Being a millionaire isn’t what it used to be. A once-mythic club with few members, about one in 50 Americans is now worth seven figures. In fact, there are so many millionaires in the U.S. that the slightly derogatory term “mass affluent” has been attached to them. Moreover, many of these folks are too ensconced in debt to be good candidates for asset management.
Indeed, the real target for wealth managers is the “ultra-affluent”–those with a liquid net worth north of $5 million. This segment is growing even faster than their mass-affluent counterparts. In fact, the number of households worth $5 million or more is expected to grow at least 8% per year for the next decade, even if the current recession keeps chugging along.
There are currently about 500,000 penta-millionaires in the U.S., and they should be on the radar screen of every enterprising investment advisor. After all, advisors who concentrate on the ultra-affluent have some of the highest profit margins in the industry. Further, the super-wealthy aren’t any more fee-sensitive than less affluent clientele, and they are often willing to give referrals.
The client pictured at left, Mike Rose, embodies many of the time-honored characteristics of the affluent. He has ample assets and a lifestyle that reflects his years of accomplishment. Along with the attributes one would expect from such a super-successful client, he also has a few characteristics that may be a bit of a surprise, including an aversion to traditional asset classes. According to Rose, “Equities are a much riskier investment now than at any time I’ve followed them.” Building a portfolio around an opinion like that is not an easy task.
In fact, when it comes to developing a practice for the super-wealthy, few things are easy. Ultra-affluent investors place investment performance much higher on their list of priorities than other folks, which requires advisors to spend more time on portfolio construction and security selection. The wealthy also demand customized solutions to their financial objectives; off-the-shelf products just don’t scratch their itch. They also expect “cross-platform” advice on such diverse subjects as estate planning, taxation, and trust formation, which requires a level of expertise that demands a lot from advisors. The emphasis on planning is the driving force behind the movement of ultra-wealthy assets from brokerage firms to advisors, according to a recent study performed by the Spectrem Group, a Chicago-based research firm.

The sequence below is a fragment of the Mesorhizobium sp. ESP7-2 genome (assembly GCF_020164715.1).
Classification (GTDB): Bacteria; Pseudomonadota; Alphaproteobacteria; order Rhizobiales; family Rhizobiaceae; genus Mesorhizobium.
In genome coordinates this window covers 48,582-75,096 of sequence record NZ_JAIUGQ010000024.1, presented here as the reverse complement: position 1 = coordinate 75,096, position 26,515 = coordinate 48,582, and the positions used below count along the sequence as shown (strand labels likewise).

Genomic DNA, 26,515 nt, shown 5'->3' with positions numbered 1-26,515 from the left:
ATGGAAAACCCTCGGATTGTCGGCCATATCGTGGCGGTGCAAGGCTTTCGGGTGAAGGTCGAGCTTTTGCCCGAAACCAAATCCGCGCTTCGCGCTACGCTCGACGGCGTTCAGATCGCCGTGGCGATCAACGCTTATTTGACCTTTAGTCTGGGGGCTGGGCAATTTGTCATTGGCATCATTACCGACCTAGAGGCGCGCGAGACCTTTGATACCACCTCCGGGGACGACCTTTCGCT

It’s no wonder, then, that in the world of ultra-affluent advisory work, many are called yet few are chosen. Although building a stable of penta-millionaire clients is a difficult task, this growing niche offers tremendous opportunity for those willing to invest the time and effort necessary for success.
The difference between the ultra-affluent investors and their mass-affluent counterparts hardly stops at size. Higher-net-worth individuals, for example, tend to be more conservative, and hold more of their portfolios in fixed-income securities and hedge funds than do other investors. The ultra-affluent also tend to have more grounded expectations for asset class returns. As a result, they seem more willing to commit to an expensive, actively managed product with a great investment team than an inexpensive index fund.
The ultra-affluent also tend to be a relatively hands-on group, usually spending more time consulting with their financial advisors, meeting with accountants, and generally managing their wealth than others do. But this is not necessarily because they have more money than most folks. As Thomas Stanley pointed out in his book The Millionaire Next Door, it’s the other way around; the wealthy wind up with more money because they plan more.
According to most ultra-affluent investors, the bottom line in creating wealth is not simply about making more when times are good. It also entails protecting assets when times get tough.
Take our client Mike Rose, for example, who rose in prominence as the chairman and CEO of Holiday Inn Corporation, the best-performing large-cap growth stock in the 1980s. In the late 1980s, the company experienced two significant liquidity events. “According to the financial planners I talked to at the time, the game was all about creating long-term capital gains, which meant long-term investments in equities,” Rose says now. “The difference in taxation between long-term and short-term gains was so significant that the idea seemed to have some merit. But after the late ’90s bear market, it became obvious that I took a lot of risk and gave up a lot of wealth in an effort to structure my holdings in the most tax efficient manner.” The lesson Rose learned–that taxes can’t be the tail that wags the investment dog–”convinced me that going for a more certain but smaller return was the best way to manage my portfolio.”
His solution, like many other ultra-high-net-worth investors, revolved around hedge funds. “I was fortunate in that my first significant investment in alternatives was successful, which encouraged me to continue along that path,” Rose says. “In my mind, hedge funds do a great job of managing risk while allowing for most of the upside of an unhedged equity investment.”
At first glance, the keep-what-one-has mentality of the wealthy may not seem much different than other investors. But the way many of them seek to achieve these goals lies in stark contrast to the traditional asset allocation methodologies that have ruled the investment industry for decades.